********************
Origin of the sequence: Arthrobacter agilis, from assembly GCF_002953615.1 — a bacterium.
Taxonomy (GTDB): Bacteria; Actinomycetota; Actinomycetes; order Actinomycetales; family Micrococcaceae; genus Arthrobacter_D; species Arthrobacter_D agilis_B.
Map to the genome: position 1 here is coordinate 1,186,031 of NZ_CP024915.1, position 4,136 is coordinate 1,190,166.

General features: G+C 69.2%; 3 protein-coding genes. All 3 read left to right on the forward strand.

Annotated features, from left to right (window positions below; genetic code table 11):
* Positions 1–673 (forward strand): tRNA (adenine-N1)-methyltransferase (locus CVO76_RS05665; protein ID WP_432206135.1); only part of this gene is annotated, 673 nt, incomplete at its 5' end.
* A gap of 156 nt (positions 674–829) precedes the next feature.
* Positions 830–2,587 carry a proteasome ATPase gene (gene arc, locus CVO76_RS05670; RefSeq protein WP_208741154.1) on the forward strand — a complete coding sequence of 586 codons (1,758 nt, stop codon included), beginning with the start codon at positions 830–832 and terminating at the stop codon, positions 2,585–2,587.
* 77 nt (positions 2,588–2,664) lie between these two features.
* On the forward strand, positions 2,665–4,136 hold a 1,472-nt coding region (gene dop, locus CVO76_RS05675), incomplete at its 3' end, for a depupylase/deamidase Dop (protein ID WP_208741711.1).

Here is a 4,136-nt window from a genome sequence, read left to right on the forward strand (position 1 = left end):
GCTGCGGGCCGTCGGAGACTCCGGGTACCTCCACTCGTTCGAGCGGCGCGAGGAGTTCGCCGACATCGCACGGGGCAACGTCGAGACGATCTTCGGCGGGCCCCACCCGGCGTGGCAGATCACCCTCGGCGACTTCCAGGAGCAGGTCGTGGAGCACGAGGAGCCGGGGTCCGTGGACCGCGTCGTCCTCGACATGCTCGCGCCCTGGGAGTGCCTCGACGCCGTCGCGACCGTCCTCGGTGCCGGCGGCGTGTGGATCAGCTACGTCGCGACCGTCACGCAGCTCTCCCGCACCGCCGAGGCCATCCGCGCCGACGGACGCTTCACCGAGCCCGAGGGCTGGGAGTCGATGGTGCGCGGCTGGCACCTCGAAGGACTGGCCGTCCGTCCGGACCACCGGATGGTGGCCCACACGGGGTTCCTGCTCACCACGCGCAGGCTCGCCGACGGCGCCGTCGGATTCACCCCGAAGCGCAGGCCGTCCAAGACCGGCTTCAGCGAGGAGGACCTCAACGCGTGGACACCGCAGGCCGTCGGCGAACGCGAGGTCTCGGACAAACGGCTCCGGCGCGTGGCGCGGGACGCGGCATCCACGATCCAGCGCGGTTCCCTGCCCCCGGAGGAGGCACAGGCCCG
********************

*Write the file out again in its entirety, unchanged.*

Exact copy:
Origin of the sequence: Arthrobacter agilis, from assembly GCF_002953615.1 — a bacterium.
Taxonomy (GTDB): Bacteria; Actinomycetota; Actinomycetes; order Actinomycetales; family Micrococcaceae; genus Arthrobacter_D; species Arthrobacter_D agilis_B.
Map to the genome: position 1 here is coordinate 1,186,031 of NZ_CP024915.1, position 4,136 is coordinate 1,190,166.

General features: G+C 69.2%; 3 protein-coding genes. All 3 read left to right on the forward strand.

Annotated features, from left to right (window positions below; genetic code table 11):
* Positions 1–673 (forward strand): tRNA (adenine-N1)-methyltransferase (locus CVO76_RS05665; protein ID WP_432206135.1); only part of this gene is annotated, 673 nt, incomplete at its 5' end.
* A gap of 156 nt (positions 674–829) precedes the next feature.
* Positions 830–2,587 carry a proteasome ATPase gene (gene arc, locus CVO76_RS05670; RefSeq protein WP_208741154.1) on the forward strand — a complete coding sequence of 586 codons (1,758 nt, stop codon included), beginning with the start codon at positions 830–832 and terminating at the stop codon, positions 2,585–2,587.
* 77 nt (positions 2,588–2,664) lie between these two features.
* On the forward strand, positions 2,665–4,136 hold a 1,472-nt coding region (gene dop, locus CVO76_RS05675), incomplete at its 3' end, for a depupylase/deamidase Dop (protein ID WP_208741711.1).

Here is a 4,136-nt window from a genome sequence, read left to right on the forward strand (position 1 = left end):
GCTGCGGGCCGTCGGAGACTCCGGGTACCTCCACTCGTTCGAGCGGCGCGAGGAGTTCGCCGACATCGCACGGGGCAACGTCGAGACGATCTTCGGCGGGCCCCACCCGGCGTGGCAGATCACCCTCGGCGACTTCCAGGAGCAGGTCGTGGAGCACGAGGAGCCGGGGTCCGTGGACCGCGTCGTCCTCGACATGCTCGCGCCCTGGGAGTGCCTCGACGCCGTCGCGACCGTCCTCGGTGCCGGCGGCGTGTGGATCAGCTACGTCGCGACCGTCACGCAGCTCTCCCGCACCGCCGAGGCCATCCGCGCCGACGGACGCTTCACCGAGCCCGAGGGCTGGGAGTCGATGGTGCGCGGCTGGCACCTCGAAGGACTGGCCGTCCGTCCGGACCACCGGATGGTGGCCCACACGGGGTTCCTGCTCACCACGCGCAGGCTCGCCGACGGCGCCGTCGGATTCACCCCGAAGCGCAGGCCGTCCAAGACCGGCTTCAGCGAGGAGGACCTCAACGCGTGGACACCGCAGGCCGTCGGCGAACGCGAGGTCTCGGACAAACGGCTCCGGCGCGTGGCGCGGGACGCGGCATCCACGATCCAGCGCGGTTCCCTGCCCCCGGAGGAGGCACAGGCCCG